Anderson suffers side injury
James Anderson could be ruled out of the remainder of the Investec Ashes after being forced off the field at Edgbaston with an apparent side strain.
Anderson, England's record wicket taker, was two balls into his ninth over when he clutched his side after delivery. While he bowled one more ball, he then pulled up in his run-up and left the field. His over was completed by Joe Root.
The ECB released a statement on Twitter confirming that Anderson had a "tight side" and would be "assessed overnight". That means he will be sent for a scan with any firm decision about his future involvement delayed until the results are known. The fourth Test begins at Trent Bridge next Thursday.
"I've heard nothing yet," said Steven Finn, who was England's best bowler on the day with five wickets. "Obviously pulling up halfway through an over for someone like Jimmy, he wouldn't go off if it wasn't hurting.
"He's a huge player for us. He is the leader of our attack. He sets the tone with everything he does. Jimmy loves bowling at Trent Bridge, everyone knows that. If he was to miss it, it would be a big loss, but we don't know yet."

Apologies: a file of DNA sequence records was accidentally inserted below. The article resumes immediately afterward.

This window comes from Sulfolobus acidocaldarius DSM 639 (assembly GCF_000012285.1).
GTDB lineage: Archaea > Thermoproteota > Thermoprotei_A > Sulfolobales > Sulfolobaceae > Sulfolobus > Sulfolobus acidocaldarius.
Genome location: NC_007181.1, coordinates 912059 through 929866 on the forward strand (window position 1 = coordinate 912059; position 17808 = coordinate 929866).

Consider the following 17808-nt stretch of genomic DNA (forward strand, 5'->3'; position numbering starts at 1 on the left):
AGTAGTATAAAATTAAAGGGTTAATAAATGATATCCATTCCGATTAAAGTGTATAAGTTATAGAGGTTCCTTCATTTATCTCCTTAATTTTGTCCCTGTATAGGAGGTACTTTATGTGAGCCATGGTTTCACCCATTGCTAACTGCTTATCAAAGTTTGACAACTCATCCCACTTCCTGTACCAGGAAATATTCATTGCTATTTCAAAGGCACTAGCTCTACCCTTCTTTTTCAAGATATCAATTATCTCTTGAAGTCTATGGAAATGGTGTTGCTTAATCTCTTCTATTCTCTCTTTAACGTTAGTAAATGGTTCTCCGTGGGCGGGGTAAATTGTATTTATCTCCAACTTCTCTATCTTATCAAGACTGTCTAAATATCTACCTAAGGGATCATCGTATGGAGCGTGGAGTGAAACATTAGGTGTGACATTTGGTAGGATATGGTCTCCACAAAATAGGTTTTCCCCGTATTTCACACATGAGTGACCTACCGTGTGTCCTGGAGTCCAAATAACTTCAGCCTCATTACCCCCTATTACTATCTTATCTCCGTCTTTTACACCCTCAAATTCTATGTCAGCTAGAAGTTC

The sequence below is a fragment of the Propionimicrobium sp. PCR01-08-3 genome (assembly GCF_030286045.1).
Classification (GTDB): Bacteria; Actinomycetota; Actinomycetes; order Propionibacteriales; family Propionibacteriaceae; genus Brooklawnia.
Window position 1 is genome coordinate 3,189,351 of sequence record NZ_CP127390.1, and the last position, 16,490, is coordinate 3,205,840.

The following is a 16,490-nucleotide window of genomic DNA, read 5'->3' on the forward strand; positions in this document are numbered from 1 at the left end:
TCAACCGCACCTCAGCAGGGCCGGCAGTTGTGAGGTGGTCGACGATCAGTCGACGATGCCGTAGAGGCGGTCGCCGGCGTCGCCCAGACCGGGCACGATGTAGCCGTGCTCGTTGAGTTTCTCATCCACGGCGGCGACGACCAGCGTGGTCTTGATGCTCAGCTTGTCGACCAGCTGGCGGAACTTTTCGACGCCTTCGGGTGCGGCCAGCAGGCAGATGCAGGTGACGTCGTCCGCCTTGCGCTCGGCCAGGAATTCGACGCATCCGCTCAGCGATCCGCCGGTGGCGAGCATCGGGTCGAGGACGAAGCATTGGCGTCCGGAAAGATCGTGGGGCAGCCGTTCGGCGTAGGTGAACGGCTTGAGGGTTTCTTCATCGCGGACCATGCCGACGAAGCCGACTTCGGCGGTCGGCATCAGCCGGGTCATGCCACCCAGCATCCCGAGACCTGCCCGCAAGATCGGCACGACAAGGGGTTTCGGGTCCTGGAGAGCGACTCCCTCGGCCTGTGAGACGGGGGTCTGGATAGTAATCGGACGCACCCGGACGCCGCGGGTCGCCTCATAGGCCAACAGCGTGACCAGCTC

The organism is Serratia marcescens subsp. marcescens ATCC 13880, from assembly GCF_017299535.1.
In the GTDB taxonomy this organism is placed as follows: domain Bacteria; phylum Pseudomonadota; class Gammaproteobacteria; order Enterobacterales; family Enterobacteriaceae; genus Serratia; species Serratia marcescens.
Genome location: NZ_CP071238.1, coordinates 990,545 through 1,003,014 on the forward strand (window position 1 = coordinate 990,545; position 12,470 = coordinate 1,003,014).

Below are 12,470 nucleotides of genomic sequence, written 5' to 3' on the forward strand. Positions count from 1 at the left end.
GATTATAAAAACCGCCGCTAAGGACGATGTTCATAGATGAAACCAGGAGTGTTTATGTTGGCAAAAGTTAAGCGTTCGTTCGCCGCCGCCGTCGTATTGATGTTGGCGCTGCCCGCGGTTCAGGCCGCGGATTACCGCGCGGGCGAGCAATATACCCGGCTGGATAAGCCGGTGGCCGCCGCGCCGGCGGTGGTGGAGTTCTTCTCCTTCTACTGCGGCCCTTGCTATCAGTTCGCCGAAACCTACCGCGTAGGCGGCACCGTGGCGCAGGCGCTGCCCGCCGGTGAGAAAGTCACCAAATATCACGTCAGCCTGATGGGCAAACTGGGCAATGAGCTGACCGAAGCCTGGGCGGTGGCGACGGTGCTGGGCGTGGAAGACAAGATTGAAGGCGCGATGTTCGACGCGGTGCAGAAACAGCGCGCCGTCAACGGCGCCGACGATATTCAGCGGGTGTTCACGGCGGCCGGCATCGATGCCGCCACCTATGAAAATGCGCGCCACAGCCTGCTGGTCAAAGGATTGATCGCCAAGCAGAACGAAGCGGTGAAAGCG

The injury took the gloss off an otherwise wonderful day for England. While they are strong favourites to take a 2-1 lead, the loss of Anderson would be a major blow. Anderson has a superb record at Trent Bridge: he has taken 53 wickets in eight Tests on the ground at an average of 19.24. He claimed a 10-wicket haul in the last Ashes Test there in 2013 - one of two 10-wicket hauls he has at the venue - and has taken six five-wicket hauls there.
If Anderson is unavailable, as looks likely, England will probably look to Mark Wood to take his place, though Mark Footitt and Chris Woakes may also be considered.
England, meanwhile, only have eyes for tomorrow's third day, when Australia will resume with a lead of 23 and three wickets in hand.
"The game is most definitely still not won yet," said Finn. "They've got guys to come in who can bat, there will still be pressure on tomorrow and we have to do a professional job."
George Dobell is a senior correspondent at ESPNcricinfo